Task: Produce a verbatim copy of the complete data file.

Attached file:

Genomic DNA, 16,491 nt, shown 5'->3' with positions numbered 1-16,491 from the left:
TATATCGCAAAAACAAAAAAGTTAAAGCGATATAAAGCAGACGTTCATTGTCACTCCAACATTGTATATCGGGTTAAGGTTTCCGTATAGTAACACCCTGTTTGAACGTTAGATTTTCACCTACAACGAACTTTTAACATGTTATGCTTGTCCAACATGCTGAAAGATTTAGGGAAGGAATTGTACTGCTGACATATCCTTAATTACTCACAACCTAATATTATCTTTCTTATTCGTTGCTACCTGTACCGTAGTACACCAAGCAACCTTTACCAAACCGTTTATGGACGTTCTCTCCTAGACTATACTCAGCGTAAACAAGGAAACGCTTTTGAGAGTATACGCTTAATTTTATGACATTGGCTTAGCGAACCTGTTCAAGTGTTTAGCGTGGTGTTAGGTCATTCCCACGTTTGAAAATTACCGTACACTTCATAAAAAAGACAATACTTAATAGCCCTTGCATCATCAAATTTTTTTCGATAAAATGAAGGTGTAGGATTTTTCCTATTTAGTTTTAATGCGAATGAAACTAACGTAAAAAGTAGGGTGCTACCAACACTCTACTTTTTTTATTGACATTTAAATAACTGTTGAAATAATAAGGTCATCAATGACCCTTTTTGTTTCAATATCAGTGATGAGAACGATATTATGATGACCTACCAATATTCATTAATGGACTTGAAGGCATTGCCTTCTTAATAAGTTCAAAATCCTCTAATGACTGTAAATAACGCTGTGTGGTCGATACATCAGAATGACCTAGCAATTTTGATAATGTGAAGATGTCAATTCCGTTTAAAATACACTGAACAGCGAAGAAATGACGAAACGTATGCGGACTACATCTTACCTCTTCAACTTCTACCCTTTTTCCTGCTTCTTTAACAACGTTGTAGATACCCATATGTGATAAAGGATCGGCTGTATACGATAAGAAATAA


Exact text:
Genomic DNA, 16,491 nt, shown 5'->3' with positions numbered 1-16,491 from the left:
TATATCGCAAAAACAAAAAAGTTAAAGCGATATAAAGCAGACGTTCATTGTCACTCCAACATTGTATATCGGGTTAAGGTTTCCGTATAGTAACACCCTGTTTGAACGTTAGATTTTCACCTACAACGAACTTTTAACATGTTATGCTTGTCCAACATGCTGAAAGATTTAGGGAAGGAATTGTACTGCTGACATATCCTTAATTACTCACAACCTAATATTATCTTTCTTATTCGTTGCTACCTGTACCGTAGTACACCAAGCAACCTTTACCAAACCGTTTATGGACGTTCTCTCCTAGACTATACTCAGCGTAAACAAGGAAACGCTTTTGAGAGTATACGCTTAATTTTATGACATTGGCTTAGCGAACCTGTTCAAGTGTTTAGCGTGGTGTTAGGTCATTCCCACGTTTGAAAATTACCGTACACTTCATAAAAAAGACAATACTTAATAGCCCTTGCATCATCAAATTTTTTTCGATAAAATGAAGGTGTAGGATTTTTCCTATTTAGTTTTAATGCGAATGAAACTAACGTAAAAAGTAGGGTGCTACCAACACTCTACTTTTTTTATTGACATTTAAATAACTGTTGAAATAATAAGGTCATCAATGACCCTTTTTGTTTCAATATCAGTGATGAGAACGATATTATGATGACCTACCAATATTCATTAATGGACTTGAAGGCATTGCCTTCTTAATAAGTTCAAAATCCTCTAATGACTGTAAATAACGCTGTGTGGTCGATACATCAGAATGACCTAGCAATTTTGATAATGTGAAGATGTCAATTCCGTTTAAAATACACTGAACAGCGAAGAAATGACGAAACGTATGCGGACTACATCTTACCTCTTCAACTTCTACCCTTTTTCCTGCTTCTTTAACAACGTTGTAGATACCCATATGTGATAAAGGATCGGCTGTATACGATAAGAAATAA